^ I agree with the above, see this Google search for other references pointing to C.A. being the origin of the quote:

People from Midland, Texas[edit]

This link is at the bottom of the page, but there is nothing in his biography that mentions any link to Midland.

If you READ his biography, you will see that he lived in Midland from mid-childhood through high school, graduating from High school there. —Preceding unsigned comment added by (talk) 19:31, 21 November 2007 (UTC)Reply[reply]

It would help if the article actually referenced his biography. This article is severely lacking in sources. Root4(one) 04:48, 19 December 2007 (UTC)Reply[reply]

Currently Living[edit]

Tommy Franks currently resides afew miles outside of Roosevelt, Oklahoma. Not Hobart as the article previously stated.

Editorial opinion Washington Post[edit]

Moved the editorial opinion from the Washington post from the article page to the discussion page since it is POV. " and operational commander when Bin Laden apparently escaped from Tora Bora.[1] " General Franks was operational commander for Afghanistan during the battle at Tora Bora. According to a Washington Post article by Barton Gellman and Thomas E. Ricks, Franks "misjudged the interests of putative Afghan allies and let pass the best chance to capture or kill al Qaeda's leader." Critics claim that he did not perceive problems at Tora Bora because he ran the war from Tampa, Florida.

These are recycled charges from the 2004 john kerry presidential campaign and as POV do not belong in the article itself-claffey27


charity allegations[edit]

Moved this following information to the talk page. It appears to violate NPOV since the dollar amount of reimbursement directly contradicts the amounts in the source and is written with a critical POV.

"Franks was paid $100,000 to endorse the Coalition to Support American Heroes, a veterans charity that Congressional investigators found to be ripping off donors and wounded veterans by using only about 25% of the money raised for veterans services. Harry Chapin, president of the Coalition to Support American Heroes, testified to Congress that the charity paid him and his wife salaries of $561,971 each, paid his $17,000 membership in a California golf club, reimbursed them for more than $340,000 in expenses for meals, hotels and entertainment, and purchased them $444,600 condominium in northern Virginia. Michael Hayes, chief of staff for Franks & Associates LLC, testified that "[General Franks] ended his support for the CSAH in late 2005 when he learned that the percent of money raised that was going to the troops was less than 85 percent, a figure which was then and remains today his critertia for supporting charitable organizations."[1]" Bayspatriot (talk) 22:01, 19 January 2008 (UTC)Reply[reply]

I've rewritten this section with additional references, neutral tone of voice and insured the amounts matched the sources. Yes, it is a criticism. It is a common mistake to think that Wikipedia's core policy of WP:NPOV means "no" point-of-view. Instead:

As the name suggests, the neutral point of view is a point of view, not the absence or elimination of viewpoints. The neutral point of view policy is often misunderstood. The acronym NPOV does not mean "no points of view". The elimination of article content cannot be justified under this policy by simply labeling it "POV".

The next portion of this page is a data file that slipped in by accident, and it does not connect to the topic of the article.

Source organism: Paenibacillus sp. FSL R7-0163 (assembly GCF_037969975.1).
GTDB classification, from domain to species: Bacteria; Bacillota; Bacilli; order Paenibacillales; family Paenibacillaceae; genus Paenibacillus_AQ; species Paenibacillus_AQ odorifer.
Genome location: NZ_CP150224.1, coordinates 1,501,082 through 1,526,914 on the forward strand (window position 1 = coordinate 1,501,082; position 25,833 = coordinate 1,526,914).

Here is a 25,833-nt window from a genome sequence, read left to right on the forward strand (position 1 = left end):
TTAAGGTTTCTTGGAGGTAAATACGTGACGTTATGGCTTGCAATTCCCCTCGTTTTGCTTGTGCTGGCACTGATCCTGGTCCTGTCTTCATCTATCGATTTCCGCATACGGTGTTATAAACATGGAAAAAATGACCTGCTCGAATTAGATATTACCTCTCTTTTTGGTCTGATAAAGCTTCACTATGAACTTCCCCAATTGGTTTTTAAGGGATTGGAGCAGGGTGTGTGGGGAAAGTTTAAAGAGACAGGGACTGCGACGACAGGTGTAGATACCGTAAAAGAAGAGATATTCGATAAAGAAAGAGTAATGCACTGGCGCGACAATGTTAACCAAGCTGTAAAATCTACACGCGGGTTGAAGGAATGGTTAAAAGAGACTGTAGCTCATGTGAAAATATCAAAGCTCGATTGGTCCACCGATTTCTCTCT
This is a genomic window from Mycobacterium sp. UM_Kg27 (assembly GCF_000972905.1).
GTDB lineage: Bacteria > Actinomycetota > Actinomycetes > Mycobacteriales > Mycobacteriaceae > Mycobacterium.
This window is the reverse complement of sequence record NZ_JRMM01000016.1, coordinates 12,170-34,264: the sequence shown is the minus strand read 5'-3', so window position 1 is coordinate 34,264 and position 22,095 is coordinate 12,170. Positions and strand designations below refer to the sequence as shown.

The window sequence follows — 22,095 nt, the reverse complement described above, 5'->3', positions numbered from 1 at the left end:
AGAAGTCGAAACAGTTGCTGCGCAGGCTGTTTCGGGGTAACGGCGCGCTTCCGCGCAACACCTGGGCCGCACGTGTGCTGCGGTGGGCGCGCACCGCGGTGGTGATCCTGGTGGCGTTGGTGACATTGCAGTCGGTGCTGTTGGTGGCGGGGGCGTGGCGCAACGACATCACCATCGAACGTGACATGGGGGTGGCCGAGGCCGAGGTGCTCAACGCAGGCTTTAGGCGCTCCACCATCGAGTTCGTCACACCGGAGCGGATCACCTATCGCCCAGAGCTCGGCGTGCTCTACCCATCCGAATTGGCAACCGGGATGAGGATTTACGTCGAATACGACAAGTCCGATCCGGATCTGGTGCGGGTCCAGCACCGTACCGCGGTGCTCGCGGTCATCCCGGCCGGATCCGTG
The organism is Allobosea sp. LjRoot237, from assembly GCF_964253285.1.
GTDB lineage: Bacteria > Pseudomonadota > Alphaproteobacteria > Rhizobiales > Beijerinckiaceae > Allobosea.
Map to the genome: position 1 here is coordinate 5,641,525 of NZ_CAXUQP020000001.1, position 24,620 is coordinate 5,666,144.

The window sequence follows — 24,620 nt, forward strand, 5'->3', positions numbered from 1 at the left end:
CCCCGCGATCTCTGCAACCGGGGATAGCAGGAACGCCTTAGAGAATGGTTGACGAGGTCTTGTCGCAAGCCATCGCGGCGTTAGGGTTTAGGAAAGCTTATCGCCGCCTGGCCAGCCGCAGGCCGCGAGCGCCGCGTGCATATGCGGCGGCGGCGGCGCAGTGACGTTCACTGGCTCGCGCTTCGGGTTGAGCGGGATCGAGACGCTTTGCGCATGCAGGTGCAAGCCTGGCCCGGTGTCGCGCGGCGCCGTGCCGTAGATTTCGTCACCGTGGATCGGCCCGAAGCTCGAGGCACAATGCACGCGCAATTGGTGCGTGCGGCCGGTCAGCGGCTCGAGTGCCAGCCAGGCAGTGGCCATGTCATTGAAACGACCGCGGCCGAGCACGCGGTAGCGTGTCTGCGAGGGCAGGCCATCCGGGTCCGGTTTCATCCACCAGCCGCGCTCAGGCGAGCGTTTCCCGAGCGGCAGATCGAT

If you can find a reliable source that states, say, it was a good thing that Franks collected the money, then it should be added. Thoughts? ∴ Therefore | talk 01:56, 21 January 2008 (UTC)Reply[reply]


  1. ^ Ross, Brian (2008-01-17). "Gen. Tommy Franks Paid $100,000 To Endorse 'F' Veterans Charity". ABC News. Retrieved 2008-01-19. {{cite news}}: Cite has empty unknown parameter: |coauthors= (help)

1965 or 1967?[edit]

At the beginning of one of the first paragraphs of the article it says he enlisted in 1965 yet in the infobox it says his years of service started in 1967. Do his years of being a lowly enlisted man not count? I'm changing this. If there's something wrong with this change it back but I think it's ridiculous.

Tora Bora?[edit]

There should be some mention of Franks' decisions in Afghanistan, especially during Tora Bora, when he chose to not send in US ground forces. This could be done under the military career section or even under the criticisms section, since many view his decision not to send troops in as resulting in Bin Laden's escape. —Preceding unsigned comment added by (talk) 22:54, 20 November 2010 (UTC)Reply[reply]

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Assessment by Thomas E. Ricks[edit]

In The Generals: American Military Command from World War II to Today Ricks writes that Franks bungled both Afghanistan and Iraq: "..This is not all the fault of Franks. He is best understood as exactly whar the post-Vietnam Army was trying to create, the natural and desired outcome of Gen DePuy's insistence on a tactical focus and the parallel repudiation of Gen. Cushman's call for a broader-minded, deeper-thinknig sort of superior officer. As Cushman later observed of Franks, "His development approached the ideal career pattern of senior officer development at that time." .."In [bungling] two wars in just three years, both he would illustrate the short-comings of the force built by DePuy. The post-Vietnam tendency of the American military to decouple political questions from military operations, and willingness of their civilian superiors to go along with that approach, were damaging in the 1991 war, which was a conventional conflict. But it became lethal to the American cause [in Afghanistan and Iraq]" (p398) Buckshot06 (talk) 23:40, 30 April 2023 (UTC)Reply[reply]